Conference Programme

Demolishing Brick Walls is a one-day Conference with a full programme of exciting and interesting topics to help you make a break through with your own family history research.

Friday 16th September 2016

Afternoon – Registration

Dinner – Held in the beautiful 16th century St John’s College Hall.  Our after dinner speaker will be Sarah Williams, Editor of Who Do You Think You Are? Magazine.

Overnight accommodation in single or twin rooms is available.

Saturday 17th September 2016

Conference Chairman – Patric Dickinson, Clarenceux King of Arms

9.00am – Welcome and Reception

9.30am – John Titford
Barking up the Wrong Tree

A series of cautionary tales for family historians, each designed to show how easy it is to make wrong assumptions or to draw inaccurate conclusions. The examples featured here will be based upon the presenter’s experience as a professional genealogist working for clients on both sides of the Atlantic.

10.20am – William Spencer
Never Too Old and Other Stories

For the First World War period alone, there are over 20 different records series in the National Archives, which contain what are described as records of service. This presentation will discuss a number of cases studies based upon the records of service of the 19th and 20th centuries and how the stumbling blocks they initially posed were over come and the stories revealed.

11.10am – Refreshment Break

11.30am – Rebecca Probert
The Rise and Fall of the Crime of Bigamy

Today bigamy is one of the rarest of crimes, with only a handful of prosecutions each year. But at its peak there were approaching 1,000 cases in a single year. So what factors led to this rise and fall, and what does the evidence tell us about marriage, separation and illicit relationships in past centuries? And in what circumstances would an individual risk being prosecuted for bigamy? Drawing on thousands of cases, from the Old Bailey to magistrates’ courts, this presentation provides new research findings on the nature and extent of bigamy and remarriage in past centuries and decades to help family historians interpret their ancestors’ lives.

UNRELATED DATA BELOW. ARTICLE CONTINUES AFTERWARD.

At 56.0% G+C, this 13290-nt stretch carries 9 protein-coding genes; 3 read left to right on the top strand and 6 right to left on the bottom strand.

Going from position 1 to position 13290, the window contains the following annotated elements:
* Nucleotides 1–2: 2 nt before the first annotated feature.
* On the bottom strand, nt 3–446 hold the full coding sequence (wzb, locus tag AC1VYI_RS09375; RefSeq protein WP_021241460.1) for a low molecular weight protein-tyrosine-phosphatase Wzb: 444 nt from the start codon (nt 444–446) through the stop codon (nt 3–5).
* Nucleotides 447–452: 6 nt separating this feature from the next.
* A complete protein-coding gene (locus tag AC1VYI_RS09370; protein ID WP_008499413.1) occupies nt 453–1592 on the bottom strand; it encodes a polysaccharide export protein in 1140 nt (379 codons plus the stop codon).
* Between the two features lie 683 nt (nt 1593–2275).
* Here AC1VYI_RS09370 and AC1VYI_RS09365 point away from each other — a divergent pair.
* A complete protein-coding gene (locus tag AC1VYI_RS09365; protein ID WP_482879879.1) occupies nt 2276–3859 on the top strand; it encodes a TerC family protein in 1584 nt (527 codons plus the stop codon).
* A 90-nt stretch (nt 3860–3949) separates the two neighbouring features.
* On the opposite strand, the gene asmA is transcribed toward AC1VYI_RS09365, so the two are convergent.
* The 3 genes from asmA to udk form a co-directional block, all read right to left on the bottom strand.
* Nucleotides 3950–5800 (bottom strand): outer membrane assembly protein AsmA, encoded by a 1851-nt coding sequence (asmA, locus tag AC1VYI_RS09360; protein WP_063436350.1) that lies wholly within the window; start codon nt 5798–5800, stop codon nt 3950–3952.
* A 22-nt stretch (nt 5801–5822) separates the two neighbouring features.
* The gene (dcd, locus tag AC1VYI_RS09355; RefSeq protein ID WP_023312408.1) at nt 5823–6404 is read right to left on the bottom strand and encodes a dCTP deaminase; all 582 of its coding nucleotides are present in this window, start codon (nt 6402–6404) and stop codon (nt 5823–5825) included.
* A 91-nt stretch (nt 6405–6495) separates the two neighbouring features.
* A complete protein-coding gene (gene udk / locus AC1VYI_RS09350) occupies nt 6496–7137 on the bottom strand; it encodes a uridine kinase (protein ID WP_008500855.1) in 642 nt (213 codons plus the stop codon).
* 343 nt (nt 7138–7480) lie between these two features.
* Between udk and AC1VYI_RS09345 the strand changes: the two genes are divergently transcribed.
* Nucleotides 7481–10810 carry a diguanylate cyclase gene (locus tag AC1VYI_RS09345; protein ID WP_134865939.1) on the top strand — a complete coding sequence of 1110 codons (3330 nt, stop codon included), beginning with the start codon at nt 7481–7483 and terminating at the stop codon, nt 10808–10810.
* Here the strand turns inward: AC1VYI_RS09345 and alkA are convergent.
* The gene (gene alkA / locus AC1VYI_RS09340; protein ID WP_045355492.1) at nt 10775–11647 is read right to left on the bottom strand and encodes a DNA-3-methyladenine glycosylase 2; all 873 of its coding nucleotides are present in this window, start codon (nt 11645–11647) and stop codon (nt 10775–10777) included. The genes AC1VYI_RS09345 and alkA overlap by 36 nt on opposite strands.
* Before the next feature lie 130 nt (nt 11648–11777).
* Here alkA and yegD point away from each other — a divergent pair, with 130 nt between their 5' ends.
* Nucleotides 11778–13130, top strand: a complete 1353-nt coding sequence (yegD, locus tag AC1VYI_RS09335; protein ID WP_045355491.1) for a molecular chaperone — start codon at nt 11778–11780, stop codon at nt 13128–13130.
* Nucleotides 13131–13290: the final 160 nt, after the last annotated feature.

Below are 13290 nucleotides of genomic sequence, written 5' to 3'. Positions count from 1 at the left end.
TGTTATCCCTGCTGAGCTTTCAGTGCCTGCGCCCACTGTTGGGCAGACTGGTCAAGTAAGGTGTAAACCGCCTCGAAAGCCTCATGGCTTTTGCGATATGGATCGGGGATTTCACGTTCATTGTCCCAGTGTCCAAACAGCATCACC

12.20pm – Lunch

13.30pm – Colin Chapman
Using pre-1841 Censuses to break down a Brickwall

Long before the 1841 census, names, ages, occupations, addresses and birthplaces of individuals were recorded by various authorities and organisations for specific purposes. Such data may provide that vital clue to help break down a brickwall in your genealogical research. The presentation gives many examples throughout the British Isles of this data.

14.20pm – A choice of Workshops:

a) Debbie Kennett
DNA demystified DNA testing is an increasingly valuable tool for the family historian, and it is important that genealogists have an understanding of the different types of tests and what the results actually mean. This workshop will provide a practical guide to the application of DNA testing for family history research.Participants will have the chance to ask questions from one of the UK’s leading experts in genetic genealogy.

b) Eric Probert
Business Records for Family History
The workshop will consider the potential information on our ancestors that may exist in the records of companies and businesses. Ways of finding out about the existence of businesses from the 19th Century onwards are discussed, the means of locating where surviving records have been deposited are explored and major repositories for business records identified. Examples of informative records are presented from online internet sources, libraries and archives. There will be a Question and Answer Session.

c) Problem solving with AGRA member panel – Your chance to get answers to those difficult research problems.

15.40pm – Helen Osborn
What is Proof in Genealogy?

This talk will aim to bring the strands from the conference together by examining the concept of ‘proof’ in genealogy. It will show how errors can be eliminated and brickwalls demolished when standards of proof are applied, and discusses methods and techniques for testing events and ‘facts’ from family history. It will examine how some common sources are misleading unless used with care and why it is important to understand the differences between the different kinds of primary, secondary and derivative evidence we use and how this understanding can provide those vital breakthroughs that we all seek.

17.00 – Conference Chair Concluding Remarks